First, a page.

Tesla Model Y and Mustang Mach-E left out of $7,500 credit for a dumb reason

Tesla Model Y and Mustang Mach-E were left out of the new $7,500 federal tax credit for electric vehicles for a dumb reason, but you can do something about it.

As we reported last week, the US Treasury released the full list of electric vehicles eligible for the new $7,500 tax credit coming into affect this year.

At the time, we noted that there were some inconsistencies on the eligibility for the SUVs. The type of vehicle is significant since it determines a price limit to be eligible for the tax credit.

SUVs and pickup trucks have a higher MSRP limit of $80,000 instead of $55,000 for all other vehicles.

We noted that the Tesla Model Y only qualified with a seven-seat configuration and other SUVs, like the Ford Mustang Mach-E, also weren’t considered SUVs, according to the IRS list.

That’s despite the VW ID.4, which has about the same size as the Model Y and Mach-E, being considered a SUV and getting access to the tax credit for a price of up to $80,000.

It appears that the IRS defines a SUV only by the vehicle’s GVWR or Gross Vehicle Weight Rating, which appears to need to be over 6,000 lbs to be considered a SUV. There might also be some other criteria that the IRS hasn’t shared because, again, there are some inconsistencies in the list if it’s just based on weight.

Many EV enthusiasts are seeing this as a major mistake since it goes against the purpose of the program, which is to encourage sales of more efficient vehicles. Vehicles with lighter weights are more efficient. There are several SUVs that have less cargo space than the Tesla Model Y and Ford Mustang Mach-E that are considered SUVs in the program, like the BMW X5 plug-in and Jeep Wrangler plug-in.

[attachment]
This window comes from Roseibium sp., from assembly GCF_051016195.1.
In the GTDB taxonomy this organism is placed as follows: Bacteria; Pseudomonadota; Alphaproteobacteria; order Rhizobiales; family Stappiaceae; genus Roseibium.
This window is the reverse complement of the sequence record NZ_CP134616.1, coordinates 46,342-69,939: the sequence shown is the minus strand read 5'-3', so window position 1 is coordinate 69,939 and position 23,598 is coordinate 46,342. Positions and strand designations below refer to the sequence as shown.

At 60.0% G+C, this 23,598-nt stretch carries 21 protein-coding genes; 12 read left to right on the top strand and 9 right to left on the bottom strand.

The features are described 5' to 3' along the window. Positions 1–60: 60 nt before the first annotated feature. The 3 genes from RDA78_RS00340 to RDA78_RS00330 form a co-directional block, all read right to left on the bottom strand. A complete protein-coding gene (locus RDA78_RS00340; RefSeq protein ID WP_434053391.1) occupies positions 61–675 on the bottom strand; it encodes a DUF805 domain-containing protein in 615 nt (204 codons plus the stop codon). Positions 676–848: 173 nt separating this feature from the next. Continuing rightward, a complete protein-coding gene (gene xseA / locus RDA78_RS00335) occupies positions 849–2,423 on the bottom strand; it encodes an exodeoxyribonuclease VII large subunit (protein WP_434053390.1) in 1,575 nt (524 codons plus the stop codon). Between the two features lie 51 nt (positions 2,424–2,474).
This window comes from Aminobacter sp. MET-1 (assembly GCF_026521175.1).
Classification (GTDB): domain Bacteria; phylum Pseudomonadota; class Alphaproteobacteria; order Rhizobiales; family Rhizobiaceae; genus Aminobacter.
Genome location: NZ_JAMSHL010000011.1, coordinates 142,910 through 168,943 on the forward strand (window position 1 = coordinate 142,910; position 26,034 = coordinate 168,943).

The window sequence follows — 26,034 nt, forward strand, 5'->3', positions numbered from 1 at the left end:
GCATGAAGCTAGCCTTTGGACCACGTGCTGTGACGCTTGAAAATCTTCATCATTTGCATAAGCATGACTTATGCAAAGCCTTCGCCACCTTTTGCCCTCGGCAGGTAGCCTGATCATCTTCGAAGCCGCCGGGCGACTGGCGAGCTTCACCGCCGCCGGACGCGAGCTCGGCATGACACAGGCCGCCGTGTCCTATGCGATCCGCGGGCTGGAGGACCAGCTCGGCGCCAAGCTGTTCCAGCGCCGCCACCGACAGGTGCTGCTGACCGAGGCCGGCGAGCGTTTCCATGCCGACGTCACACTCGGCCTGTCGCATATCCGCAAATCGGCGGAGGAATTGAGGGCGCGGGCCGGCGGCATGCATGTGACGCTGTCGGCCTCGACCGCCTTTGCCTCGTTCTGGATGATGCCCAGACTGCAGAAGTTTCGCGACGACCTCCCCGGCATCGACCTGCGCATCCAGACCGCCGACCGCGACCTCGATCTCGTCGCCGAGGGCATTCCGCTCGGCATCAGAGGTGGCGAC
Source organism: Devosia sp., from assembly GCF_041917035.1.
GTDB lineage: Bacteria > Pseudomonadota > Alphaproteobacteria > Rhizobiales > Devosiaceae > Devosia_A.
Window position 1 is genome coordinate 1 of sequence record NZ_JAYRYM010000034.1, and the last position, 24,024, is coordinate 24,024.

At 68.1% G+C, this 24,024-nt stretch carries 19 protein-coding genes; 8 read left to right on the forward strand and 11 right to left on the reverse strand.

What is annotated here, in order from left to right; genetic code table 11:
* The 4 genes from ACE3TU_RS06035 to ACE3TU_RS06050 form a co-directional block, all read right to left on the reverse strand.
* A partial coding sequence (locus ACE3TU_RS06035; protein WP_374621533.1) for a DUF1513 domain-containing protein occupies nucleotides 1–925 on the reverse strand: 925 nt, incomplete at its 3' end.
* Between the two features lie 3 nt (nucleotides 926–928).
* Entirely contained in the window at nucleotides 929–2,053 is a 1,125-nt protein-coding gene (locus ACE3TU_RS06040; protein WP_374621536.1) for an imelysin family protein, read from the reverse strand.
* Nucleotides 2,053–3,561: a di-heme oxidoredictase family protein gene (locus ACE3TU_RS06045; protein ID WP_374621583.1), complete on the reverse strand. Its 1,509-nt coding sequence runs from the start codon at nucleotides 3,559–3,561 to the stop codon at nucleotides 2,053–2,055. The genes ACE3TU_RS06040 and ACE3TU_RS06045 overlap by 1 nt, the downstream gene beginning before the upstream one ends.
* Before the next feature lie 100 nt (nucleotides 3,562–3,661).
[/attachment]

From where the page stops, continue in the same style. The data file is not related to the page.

The government is now taking public comments on the new rule, and some are already pushing for changes via a petition.

Electrek’s Take

Now I understand that it can be hard to define an SUV, and the term (along with “crossover”) has been used loosely over the years.

Top comment by CMG30

Liked by 95 people

You're absolutely right. The definitions are silly. But the solution is not to include more expensive EVs into the program, the solution is to reduce the qualifying price down to ~$50 000 across the board.

At the point of development that EVs have now reached, there is zero reason to be subsidizing the purchase of a vehicle that costs more than the annual salary of most Americans.

What we need to now encourage is the production of affordable EVs. Continuing to offer these large incentives for these really expensive models is just encourage manufacturers to build for the minority of well off folks.

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However, it’s inexcusable that the new tax credit gives $7,500 for a vehicle like the Jeep Cherokee 4xe and not the Tesla Model Y.

The main thing that people define a SUV by is the utility aspect. Of course, there’s the shape and height, but the cargo space inside is a big deal, and the Model Y actually has 100 liters more cargo space than the Cherokee 4xe.

Model Y also has an efficiency of 115 MPGe versus 56 MPGe for the Cherokee 4xe.

It makes no sense that the former doesn’t get access to the credit but the latter does.

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